The NHS appears to be coping amid the tight financial squeeze but the best leaders will be needed to cope with the next stage, says Anna Dixon
Despite significant financial pressures and disruption from recent reforms, the NHS is holding up in most areas, so credit must go to those managing the system. But cracks are emerging, with longer waiting times in accident and emergency and an increasing number of providers reporting financial difficulties.
‘The mandate confirmed patient experience has rightly taken its place alongside safety and clinical effectiveness’
Ahead of the last general election, the King’s Fund undertook a major review of the performance of the NHS under Labour. We have updated this analysis in a new report, Health Policy Under the Coalition Government: a mid-term assessment. This assesses how the NHS is performing in eight areas - access, patient safety, health promotion, managing long-term conditions, clinical effectiveness, patient experience, equity, and efficiency - and reviews the coalition’s approach to policy halfway through its term in office.
Many of the challenges we identified in our previous report persist. Two and a half years on, patients are reporting progress in some aspects of care, including improvements in access, although concerns remain about the relational aspects of care, such as emotional support, dignity and empathy, particularly in hospitals.
As the new health secretary has highlighted, although mortality from the big killers - cancer and cardiovascular disease - has fallen, the UK still has higher levels of avoidable mortality than other countries. Smoking rates are falling and rising trends in childhood obesity are stabilising, but alcohol-related harm and adult obesity continue to rise.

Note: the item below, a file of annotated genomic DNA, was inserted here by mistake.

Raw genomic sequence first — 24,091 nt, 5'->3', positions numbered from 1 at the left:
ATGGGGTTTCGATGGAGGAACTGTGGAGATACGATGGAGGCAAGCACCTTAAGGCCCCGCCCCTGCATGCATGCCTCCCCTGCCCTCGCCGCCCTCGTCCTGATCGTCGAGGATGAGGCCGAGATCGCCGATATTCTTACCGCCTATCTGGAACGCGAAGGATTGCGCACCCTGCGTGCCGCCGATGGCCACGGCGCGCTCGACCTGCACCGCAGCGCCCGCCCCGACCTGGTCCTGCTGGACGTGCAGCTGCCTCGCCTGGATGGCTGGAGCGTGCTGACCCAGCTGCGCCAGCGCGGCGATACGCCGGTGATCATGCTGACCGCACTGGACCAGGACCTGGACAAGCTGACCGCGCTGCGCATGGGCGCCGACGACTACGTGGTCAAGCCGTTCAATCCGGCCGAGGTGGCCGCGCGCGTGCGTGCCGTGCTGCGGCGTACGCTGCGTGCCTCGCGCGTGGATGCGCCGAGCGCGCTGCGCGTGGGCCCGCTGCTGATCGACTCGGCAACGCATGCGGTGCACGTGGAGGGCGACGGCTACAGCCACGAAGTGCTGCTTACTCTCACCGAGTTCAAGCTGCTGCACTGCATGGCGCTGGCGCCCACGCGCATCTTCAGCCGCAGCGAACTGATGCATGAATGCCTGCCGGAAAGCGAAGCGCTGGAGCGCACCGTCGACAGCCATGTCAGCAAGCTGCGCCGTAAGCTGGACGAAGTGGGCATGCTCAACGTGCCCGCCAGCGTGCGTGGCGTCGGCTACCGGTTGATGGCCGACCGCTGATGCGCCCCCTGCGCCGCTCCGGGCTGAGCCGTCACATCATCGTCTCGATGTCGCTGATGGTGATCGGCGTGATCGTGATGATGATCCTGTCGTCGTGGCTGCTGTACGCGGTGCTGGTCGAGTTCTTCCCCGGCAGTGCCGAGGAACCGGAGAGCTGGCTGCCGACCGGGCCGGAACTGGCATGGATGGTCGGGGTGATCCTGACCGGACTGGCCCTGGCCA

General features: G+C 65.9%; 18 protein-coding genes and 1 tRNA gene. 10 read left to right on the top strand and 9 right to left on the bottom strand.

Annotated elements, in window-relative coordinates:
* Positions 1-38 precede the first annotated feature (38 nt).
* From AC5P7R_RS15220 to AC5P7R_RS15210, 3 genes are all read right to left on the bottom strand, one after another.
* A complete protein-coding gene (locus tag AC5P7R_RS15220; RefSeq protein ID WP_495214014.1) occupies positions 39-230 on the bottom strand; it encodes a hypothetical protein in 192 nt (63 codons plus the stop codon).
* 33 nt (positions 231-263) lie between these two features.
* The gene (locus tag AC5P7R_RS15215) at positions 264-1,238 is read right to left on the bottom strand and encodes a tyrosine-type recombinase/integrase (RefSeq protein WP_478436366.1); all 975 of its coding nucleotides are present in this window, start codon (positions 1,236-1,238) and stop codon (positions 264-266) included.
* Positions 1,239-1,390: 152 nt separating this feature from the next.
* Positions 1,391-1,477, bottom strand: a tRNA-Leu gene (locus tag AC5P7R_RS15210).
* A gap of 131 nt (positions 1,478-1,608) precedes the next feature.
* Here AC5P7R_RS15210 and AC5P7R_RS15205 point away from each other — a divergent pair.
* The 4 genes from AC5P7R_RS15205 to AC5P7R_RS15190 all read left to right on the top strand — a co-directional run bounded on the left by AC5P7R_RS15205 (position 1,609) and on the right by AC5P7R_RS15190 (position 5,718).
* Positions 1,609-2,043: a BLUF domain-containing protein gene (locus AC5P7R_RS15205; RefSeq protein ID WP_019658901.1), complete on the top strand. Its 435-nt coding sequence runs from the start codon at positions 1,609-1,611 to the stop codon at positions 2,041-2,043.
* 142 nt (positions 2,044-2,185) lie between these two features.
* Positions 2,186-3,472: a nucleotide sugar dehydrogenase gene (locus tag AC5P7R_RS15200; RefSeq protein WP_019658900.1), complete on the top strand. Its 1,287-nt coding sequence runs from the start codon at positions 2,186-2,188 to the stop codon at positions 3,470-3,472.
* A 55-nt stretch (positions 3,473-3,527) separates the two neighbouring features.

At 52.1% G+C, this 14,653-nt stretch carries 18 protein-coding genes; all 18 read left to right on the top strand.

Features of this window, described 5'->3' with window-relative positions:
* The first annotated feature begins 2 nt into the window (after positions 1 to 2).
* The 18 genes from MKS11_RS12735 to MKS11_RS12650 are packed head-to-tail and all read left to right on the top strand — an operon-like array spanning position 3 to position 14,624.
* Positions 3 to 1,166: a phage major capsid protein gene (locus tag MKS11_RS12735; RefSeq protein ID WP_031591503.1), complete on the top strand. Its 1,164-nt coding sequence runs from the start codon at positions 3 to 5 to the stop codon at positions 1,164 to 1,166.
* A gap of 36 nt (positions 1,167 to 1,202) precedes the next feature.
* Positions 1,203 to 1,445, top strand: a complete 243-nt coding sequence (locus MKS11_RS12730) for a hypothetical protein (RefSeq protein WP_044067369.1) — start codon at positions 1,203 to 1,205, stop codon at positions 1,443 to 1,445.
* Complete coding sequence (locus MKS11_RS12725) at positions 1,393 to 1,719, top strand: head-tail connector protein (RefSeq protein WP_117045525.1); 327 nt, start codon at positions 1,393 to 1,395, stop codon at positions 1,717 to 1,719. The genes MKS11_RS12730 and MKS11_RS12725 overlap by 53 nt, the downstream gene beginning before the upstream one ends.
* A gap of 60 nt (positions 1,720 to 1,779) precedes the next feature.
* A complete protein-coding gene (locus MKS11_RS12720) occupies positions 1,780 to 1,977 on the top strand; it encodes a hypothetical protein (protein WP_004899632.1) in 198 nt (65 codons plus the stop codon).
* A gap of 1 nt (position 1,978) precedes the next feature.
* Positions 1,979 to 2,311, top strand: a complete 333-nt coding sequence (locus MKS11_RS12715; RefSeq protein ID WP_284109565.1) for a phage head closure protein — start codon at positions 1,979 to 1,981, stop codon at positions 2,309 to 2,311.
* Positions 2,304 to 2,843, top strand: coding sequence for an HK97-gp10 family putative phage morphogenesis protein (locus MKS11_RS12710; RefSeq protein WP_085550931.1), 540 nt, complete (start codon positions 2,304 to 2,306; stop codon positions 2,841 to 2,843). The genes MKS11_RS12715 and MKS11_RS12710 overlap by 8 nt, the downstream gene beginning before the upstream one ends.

And increases in emergency admissions among those with long-term conditions and emergency bed use among the over 65s suggests the NHS is still not doing enough to support these people to remain well at home and cared for in the community.
Shift of focus
So what has the government done to try to improve the performance of the NHS?
In a number of areas, the coalition has carried on with policies introduced by the previous government, for example expanding financial incentives to improve quality such as best practice tariffs, Commissioning for Quality and Innovation (CQUIN) and withholding payments for “never events”. The mandate confirmed that patient experience has now rightly taken its place alongside safety and clinical effectiveness as a key aspect of quality of care.
It is also positive that the government has committed to all but one of the Marmot Review’s recommendations to tackle health inequalities, allaying the fears that this could end up as another Black report. More broadly, there has been a clear shift to focus on outcomes and a commitment to greater transparency of data to drive improvement.
‘The NHS is entering a period of significant risk that may jeopardise the progress made over the past decade’
The performance of NHS trusts and primary care trusts has continued to be monitored by strategic health authorities, while Monitor has continued to oversee foundation trusts.
This is set to continue until at least 2016. The one area where performance management is being removed entirely is public health and health inequalities, with responsibility transferring to local government.
Looking ahead, the NHS is entering a period of significant risk that may jeopardise the progress made over the past decade. It is still only 18 months into what is likely be a decade of austerity. While prudent financial management and a pay freeze have helped limit the impact of the squeeze up to now, this does not represent a long-term approach to delivering sustained efficiency savings.
Meanwhile, as HSJ has reported, nearly £3bn has been returned to the Treasury over the past two years, appearing to undermine the principle that quality, innovation, productivity and prevention savings should be reinvested in improving care.
It is too early to assess the impact of government policies introduced in the past two and half years. The organisations introduced by the Health and Social Care Act will take time to bed down, and we may not know their full effect even by the end of the parliament.
What is clear, however, is that the improvements in performance of the past decade will be extremely hard to sustain. It will require the focused attention of the system’s most experienced leaders - wherever they may be - to ensure that performance does not slip back.
Anna Dixon is director of policy at the King’s Fund